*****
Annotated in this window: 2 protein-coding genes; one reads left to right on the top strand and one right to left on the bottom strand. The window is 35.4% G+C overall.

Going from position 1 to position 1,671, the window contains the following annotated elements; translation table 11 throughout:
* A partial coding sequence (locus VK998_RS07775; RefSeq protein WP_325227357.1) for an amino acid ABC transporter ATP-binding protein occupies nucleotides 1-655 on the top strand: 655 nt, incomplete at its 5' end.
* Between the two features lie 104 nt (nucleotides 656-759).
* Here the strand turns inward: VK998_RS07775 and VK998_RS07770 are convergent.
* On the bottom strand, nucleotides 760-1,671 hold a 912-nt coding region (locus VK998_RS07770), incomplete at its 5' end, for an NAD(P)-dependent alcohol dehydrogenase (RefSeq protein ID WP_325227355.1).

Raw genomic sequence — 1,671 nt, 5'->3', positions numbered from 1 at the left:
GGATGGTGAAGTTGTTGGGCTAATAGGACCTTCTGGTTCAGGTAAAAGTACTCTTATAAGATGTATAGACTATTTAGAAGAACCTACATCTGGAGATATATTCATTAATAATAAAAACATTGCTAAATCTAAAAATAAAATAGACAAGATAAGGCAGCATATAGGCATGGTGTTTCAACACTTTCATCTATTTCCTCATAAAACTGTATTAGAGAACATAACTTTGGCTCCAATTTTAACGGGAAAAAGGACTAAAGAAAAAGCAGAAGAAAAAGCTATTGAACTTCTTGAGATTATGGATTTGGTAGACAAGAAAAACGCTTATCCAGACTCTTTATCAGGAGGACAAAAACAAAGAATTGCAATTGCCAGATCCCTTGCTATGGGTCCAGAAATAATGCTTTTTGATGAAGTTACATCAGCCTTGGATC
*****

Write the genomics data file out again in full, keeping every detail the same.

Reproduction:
Annotated in this window: 2 protein-coding genes; one reads left to right on the top strand and one right to left on the bottom strand. The window is 35.4% G+C overall.

Going from position 1 to position 1,671, the window contains the following annotated elements; translation table 11 throughout:
* A partial coding sequence (locus VK998_RS07775; RefSeq protein WP_325227357.1) for an amino acid ABC transporter ATP-binding protein occupies nucleotides 1-655 on the top strand: 655 nt, incomplete at its 5' end.
* Between the two features lie 104 nt (nucleotides 656-759).
* Here the strand turns inward: VK998_RS07775 and VK998_RS07770 are convergent.
* On the bottom strand, nucleotides 760-1,671 hold a 912-nt coding region (locus VK998_RS07770), incomplete at its 5' end, for an NAD(P)-dependent alcohol dehydrogenase (RefSeq protein ID WP_325227355.1).

Raw genomic sequence — 1,671 nt, 5'->3', positions numbered from 1 at the left:
GGATGGTGAAGTTGTTGGGCTAATAGGACCTTCTGGTTCAGGTAAAAGTACTCTTATAAGATGTATAGACTATTTAGAAGAACCTACATCTGGAGATATATTCATTAATAATAAAAACATTGCTAAATCTAAAAATAAAATAGACAAGATAAGGCAGCATATAGGCATGGTGTTTCAACACTTTCATCTATTTCCTCATAAAACTGTATTAGAGAACATAACTTTGGCTCCAATTTTAACGGGAAAAAGGACTAAAGAAAAAGCAGAAGAAAAAGCTATTGAACTTCTTGAGATTATGGATTTGGTAGACAAGAAAAACGCTTATCCAGACTCTTTATCAGGAGGACAAAAACAAAGAATTGCAATTGCCAGATCCCTTGCTATGGGTCCAGAAATAATGCTTTTTGATGAAGTTACATCAGCCTTGGATC